13 August 2017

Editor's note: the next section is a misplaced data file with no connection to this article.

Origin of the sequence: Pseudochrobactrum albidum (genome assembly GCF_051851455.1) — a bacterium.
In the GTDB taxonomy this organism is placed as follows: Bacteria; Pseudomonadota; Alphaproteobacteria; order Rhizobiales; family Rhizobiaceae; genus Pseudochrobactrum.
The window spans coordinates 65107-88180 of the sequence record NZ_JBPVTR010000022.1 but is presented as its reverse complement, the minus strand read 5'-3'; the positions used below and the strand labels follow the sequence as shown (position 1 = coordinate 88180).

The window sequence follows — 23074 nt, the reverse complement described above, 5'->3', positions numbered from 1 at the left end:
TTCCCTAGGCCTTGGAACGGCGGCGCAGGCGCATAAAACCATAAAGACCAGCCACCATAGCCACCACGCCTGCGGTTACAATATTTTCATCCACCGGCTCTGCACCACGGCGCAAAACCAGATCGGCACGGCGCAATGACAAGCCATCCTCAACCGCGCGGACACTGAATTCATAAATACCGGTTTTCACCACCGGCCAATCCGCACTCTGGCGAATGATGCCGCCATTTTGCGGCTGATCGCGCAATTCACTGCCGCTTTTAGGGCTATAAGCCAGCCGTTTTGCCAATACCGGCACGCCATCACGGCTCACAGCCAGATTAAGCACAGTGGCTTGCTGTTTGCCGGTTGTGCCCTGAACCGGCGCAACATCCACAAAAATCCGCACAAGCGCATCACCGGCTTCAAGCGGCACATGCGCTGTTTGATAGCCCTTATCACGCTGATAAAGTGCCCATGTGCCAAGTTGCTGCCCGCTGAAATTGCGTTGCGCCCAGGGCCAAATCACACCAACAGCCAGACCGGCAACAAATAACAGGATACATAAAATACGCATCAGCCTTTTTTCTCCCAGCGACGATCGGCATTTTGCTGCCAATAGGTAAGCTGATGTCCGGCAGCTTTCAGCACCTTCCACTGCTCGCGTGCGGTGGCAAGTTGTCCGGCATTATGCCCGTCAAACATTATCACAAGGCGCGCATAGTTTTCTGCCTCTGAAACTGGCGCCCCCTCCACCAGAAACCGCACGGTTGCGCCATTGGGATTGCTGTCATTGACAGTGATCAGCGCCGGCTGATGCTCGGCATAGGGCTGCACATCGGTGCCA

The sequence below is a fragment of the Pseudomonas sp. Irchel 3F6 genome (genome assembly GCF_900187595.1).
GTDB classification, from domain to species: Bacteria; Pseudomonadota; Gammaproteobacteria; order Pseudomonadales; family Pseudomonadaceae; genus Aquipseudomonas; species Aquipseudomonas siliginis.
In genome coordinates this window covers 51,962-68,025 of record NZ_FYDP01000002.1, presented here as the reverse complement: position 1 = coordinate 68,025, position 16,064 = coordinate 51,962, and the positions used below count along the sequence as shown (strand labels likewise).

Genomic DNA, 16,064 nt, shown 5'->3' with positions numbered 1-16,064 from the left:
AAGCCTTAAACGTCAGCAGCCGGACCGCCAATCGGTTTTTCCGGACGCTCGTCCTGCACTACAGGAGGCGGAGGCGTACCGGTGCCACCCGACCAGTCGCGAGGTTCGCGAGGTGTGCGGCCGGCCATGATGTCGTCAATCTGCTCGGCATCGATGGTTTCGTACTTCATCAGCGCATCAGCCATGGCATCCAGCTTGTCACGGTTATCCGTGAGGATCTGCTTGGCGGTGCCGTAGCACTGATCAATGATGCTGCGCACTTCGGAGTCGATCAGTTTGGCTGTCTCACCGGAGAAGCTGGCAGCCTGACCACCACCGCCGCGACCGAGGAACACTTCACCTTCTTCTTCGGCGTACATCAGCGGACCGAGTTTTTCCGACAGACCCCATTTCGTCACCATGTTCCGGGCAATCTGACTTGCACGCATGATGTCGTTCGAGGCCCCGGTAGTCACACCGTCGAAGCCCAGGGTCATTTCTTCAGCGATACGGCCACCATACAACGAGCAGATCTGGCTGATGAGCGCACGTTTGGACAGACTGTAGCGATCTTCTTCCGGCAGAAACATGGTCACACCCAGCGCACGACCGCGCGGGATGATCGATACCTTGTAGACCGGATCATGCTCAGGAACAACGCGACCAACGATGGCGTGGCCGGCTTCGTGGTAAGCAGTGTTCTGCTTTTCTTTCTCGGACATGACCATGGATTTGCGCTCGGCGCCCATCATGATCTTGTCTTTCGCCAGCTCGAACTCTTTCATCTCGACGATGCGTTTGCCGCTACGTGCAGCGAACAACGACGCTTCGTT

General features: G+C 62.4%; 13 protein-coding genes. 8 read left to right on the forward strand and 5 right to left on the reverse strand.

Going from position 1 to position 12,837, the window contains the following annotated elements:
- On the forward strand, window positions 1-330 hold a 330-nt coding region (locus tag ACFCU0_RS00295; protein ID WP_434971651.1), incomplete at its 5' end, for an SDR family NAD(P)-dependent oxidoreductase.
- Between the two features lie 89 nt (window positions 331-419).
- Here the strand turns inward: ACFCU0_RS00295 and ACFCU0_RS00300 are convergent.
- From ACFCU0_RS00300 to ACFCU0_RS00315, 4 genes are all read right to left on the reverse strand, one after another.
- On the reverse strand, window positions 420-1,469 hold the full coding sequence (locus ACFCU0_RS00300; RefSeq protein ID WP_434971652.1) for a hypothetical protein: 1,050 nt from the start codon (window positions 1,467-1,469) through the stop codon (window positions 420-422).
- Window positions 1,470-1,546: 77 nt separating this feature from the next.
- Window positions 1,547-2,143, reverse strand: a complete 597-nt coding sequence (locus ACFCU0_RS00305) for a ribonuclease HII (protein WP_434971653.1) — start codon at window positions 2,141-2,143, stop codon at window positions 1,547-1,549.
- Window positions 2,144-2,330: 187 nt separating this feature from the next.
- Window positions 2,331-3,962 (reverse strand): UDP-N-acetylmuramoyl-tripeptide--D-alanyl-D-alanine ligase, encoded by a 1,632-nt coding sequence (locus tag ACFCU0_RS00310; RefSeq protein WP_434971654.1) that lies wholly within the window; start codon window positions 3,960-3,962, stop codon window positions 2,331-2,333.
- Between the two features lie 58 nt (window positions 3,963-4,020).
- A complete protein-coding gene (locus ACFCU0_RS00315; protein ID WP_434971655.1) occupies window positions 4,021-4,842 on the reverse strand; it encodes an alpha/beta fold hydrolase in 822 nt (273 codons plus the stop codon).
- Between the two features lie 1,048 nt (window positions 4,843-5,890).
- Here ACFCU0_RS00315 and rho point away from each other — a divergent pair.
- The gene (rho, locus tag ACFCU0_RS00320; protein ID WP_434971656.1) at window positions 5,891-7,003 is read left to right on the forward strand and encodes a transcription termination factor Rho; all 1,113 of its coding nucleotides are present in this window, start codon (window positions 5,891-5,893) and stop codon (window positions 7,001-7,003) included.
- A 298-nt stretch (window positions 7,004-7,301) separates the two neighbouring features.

Jeff Christensen 1 hr · Stephen Miller of Iowa, Supreme Court appointee of Mr. Lincoln of Illinois, was one of many moderate Republicans who hoped, in 1865, that the Confederates responsible for the recent national bloodbath would be stripped of all power and influence. "It is my profound conviction," he is quoted in Michael A. Ross's biography, 'Justice of Shattered Dreams,' that restored to power, the southern elite would "prolong indefinitely the struggle which led to the war. . . Their constant effort would be as it has been for many years, to stir up strife between northern and southern interests." The traitorous elite should be left "in a condition where they can exercise no legitimate influence on popular opinion, where they can hold no office, and . . . in cases when they show a sullen or evil tendency, I would cripple their influence in all possible ways." Their influence was not crippled, of course, and their sullen and evil tendencies have indeed been prolongeed indefinitely, and still poison our land, as yesterday's events attest. The dog whistles from the White House serve every Confederate jackanape whose bones rot in well-placed plots, and whose bronze memorials still pollute civic vistas, all across the south. Enough of them, enough of their foot soldiers and enough of their apologists: there are "awful consequences usually attendant upon treason," Miller said, and one hopes those measures will be soon applied to the whole deserving lot.

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